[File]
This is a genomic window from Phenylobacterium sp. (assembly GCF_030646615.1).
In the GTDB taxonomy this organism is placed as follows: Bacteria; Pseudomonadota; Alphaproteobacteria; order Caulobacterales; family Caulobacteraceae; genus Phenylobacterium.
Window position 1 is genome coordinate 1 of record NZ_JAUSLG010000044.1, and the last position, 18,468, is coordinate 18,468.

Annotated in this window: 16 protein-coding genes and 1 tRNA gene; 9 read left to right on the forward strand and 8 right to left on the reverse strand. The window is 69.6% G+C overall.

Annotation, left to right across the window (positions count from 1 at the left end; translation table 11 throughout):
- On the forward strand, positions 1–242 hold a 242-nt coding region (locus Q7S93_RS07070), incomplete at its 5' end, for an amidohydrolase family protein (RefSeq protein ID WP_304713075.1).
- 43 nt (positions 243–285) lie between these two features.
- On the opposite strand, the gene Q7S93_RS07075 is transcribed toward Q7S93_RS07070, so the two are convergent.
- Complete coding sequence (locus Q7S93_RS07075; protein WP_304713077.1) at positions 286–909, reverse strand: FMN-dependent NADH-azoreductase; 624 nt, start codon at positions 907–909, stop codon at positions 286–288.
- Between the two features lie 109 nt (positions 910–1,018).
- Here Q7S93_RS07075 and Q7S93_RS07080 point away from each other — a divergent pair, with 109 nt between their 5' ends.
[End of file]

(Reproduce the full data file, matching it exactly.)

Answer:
This is a genomic window from Phenylobacterium sp. (assembly GCF_030646615.1).
In the GTDB taxonomy this organism is placed as follows: Bacteria; Pseudomonadota; Alphaproteobacteria; order Caulobacterales; family Caulobacteraceae; genus Phenylobacterium.
Window position 1 is genome coordinate 1 of record NZ_JAUSLG010000044.1, and the last position, 18,468, is coordinate 18,468.

Annotated in this window: 16 protein-coding genes and 1 tRNA gene; 9 read left to right on the forward strand and 8 right to left on the reverse strand. The window is 69.6% G+C overall.

Annotation, left to right across the window (positions count from 1 at the left end; translation table 11 throughout):
- On the forward strand, positions 1–242 hold a 242-nt coding region (locus Q7S93_RS07070), incomplete at its 5' end, for an amidohydrolase family protein (RefSeq protein ID WP_304713075.1).
- 43 nt (positions 243–285) lie between these two features.
- On the opposite strand, the gene Q7S93_RS07075 is transcribed toward Q7S93_RS07070, so the two are convergent.
- Complete coding sequence (locus Q7S93_RS07075; protein WP_304713077.1) at positions 286–909, reverse strand: FMN-dependent NADH-azoreductase; 624 nt, start codon at positions 907–909, stop codon at positions 286–288.
- Between the two features lie 109 nt (positions 910–1,018).
- Here Q7S93_RS07075 and Q7S93_RS07080 point away from each other — a divergent pair, with 109 nt between their 5' ends.